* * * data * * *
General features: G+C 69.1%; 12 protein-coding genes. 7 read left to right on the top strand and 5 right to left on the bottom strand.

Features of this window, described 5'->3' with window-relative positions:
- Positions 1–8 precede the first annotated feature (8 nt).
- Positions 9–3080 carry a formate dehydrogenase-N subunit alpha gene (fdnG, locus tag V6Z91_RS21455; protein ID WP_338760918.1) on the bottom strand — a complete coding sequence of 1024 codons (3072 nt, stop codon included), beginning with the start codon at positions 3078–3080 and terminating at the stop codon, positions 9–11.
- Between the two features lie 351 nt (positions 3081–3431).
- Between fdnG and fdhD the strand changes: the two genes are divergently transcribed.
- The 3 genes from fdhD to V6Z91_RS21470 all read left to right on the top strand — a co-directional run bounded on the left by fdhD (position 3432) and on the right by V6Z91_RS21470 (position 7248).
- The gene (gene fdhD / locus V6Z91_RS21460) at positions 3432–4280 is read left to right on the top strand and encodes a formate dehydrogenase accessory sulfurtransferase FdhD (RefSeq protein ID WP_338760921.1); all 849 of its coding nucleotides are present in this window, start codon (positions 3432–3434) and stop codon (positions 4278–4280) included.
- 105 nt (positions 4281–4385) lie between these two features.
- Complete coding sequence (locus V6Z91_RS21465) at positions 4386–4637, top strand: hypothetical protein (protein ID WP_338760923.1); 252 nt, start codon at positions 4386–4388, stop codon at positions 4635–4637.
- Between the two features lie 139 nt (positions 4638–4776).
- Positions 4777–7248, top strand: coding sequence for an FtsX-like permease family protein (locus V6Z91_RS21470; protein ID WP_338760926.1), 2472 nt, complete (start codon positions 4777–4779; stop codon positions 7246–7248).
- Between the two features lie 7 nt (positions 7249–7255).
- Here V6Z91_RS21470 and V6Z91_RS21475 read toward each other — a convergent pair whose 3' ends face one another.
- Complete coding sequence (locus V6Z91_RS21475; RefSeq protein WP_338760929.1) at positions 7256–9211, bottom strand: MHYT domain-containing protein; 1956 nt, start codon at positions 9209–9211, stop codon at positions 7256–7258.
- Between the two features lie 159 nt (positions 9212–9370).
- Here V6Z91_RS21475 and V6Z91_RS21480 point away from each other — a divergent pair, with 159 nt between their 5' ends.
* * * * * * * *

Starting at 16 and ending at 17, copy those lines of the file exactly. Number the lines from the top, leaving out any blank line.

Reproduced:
- Between the two features lie 159 nt (positions 9212–9370).
- Here V6Z91_RS21475 and V6Z91_RS21480 point away from each other — a divergent pair, with 159 nt between their 5' ends.